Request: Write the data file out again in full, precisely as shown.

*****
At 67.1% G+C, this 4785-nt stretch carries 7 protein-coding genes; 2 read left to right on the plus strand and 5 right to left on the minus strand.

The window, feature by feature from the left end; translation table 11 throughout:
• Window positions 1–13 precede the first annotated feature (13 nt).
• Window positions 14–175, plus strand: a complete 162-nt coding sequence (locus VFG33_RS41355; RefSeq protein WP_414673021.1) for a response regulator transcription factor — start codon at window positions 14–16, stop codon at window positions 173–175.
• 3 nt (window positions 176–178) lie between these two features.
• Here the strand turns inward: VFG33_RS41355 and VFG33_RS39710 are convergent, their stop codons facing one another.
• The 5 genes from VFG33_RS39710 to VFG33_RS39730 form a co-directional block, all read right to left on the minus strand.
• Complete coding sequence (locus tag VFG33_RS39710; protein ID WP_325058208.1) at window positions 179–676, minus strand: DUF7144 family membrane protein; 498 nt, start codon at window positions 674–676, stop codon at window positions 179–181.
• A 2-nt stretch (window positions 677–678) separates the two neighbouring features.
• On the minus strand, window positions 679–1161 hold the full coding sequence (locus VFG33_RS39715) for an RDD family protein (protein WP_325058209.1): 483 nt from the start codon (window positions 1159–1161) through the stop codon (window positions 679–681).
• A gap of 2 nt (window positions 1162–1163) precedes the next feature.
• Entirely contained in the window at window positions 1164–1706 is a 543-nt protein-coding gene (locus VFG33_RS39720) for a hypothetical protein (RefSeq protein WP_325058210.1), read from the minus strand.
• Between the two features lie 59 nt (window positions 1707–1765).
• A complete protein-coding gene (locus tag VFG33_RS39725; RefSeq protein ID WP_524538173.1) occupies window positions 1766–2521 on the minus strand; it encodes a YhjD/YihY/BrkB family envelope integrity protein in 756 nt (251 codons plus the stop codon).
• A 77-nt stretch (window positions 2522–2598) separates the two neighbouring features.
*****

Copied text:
At 67.1% G+C, this 4785-nt stretch carries 7 protein-coding genes; 2 read left to right on the plus strand and 5 right to left on the minus strand.

The window, feature by feature from the left end; translation table 11 throughout:
• Window positions 1–13 precede the first annotated feature (13 nt).
• Window positions 14–175, plus strand: a complete 162-nt coding sequence (locus VFG33_RS41355; RefSeq protein WP_414673021.1) for a response regulator transcription factor — start codon at window positions 14–16, stop codon at window positions 173–175.
• 3 nt (window positions 176–178) lie between these two features.
• Here the strand turns inward: VFG33_RS41355 and VFG33_RS39710 are convergent, their stop codons facing one another.
• The 5 genes from VFG33_RS39710 to VFG33_RS39730 form a co-directional block, all read right to left on the minus strand.
• Complete coding sequence (locus tag VFG33_RS39710; protein ID WP_325058208.1) at window positions 179–676, minus strand: DUF7144 family membrane protein; 498 nt, start codon at window positions 674–676, stop codon at window positions 179–181.
• A 2-nt stretch (window positions 677–678) separates the two neighbouring features.
• On the minus strand, window positions 679–1161 hold the full coding sequence (locus VFG33_RS39715) for an RDD family protein (protein WP_325058209.1): 483 nt from the start codon (window positions 1159–1161) through the stop codon (window positions 679–681).
• A gap of 2 nt (window positions 1162–1163) precedes the next feature.
• Entirely contained in the window at window positions 1164–1706 is a 543-nt protein-coding gene (locus VFG33_RS39720) for a hypothetical protein (RefSeq protein WP_325058210.1), read from the minus strand.
• Between the two features lie 59 nt (window positions 1707–1765).
• A complete protein-coding gene (locus tag VFG33_RS39725; RefSeq protein ID WP_524538173.1) occupies window positions 1766–2521 on the minus strand; it encodes a YhjD/YihY/BrkB family envelope integrity protein in 756 nt (251 codons plus the stop codon).
• A 77-nt stretch (window positions 2522–2598) separates the two neighbouring features.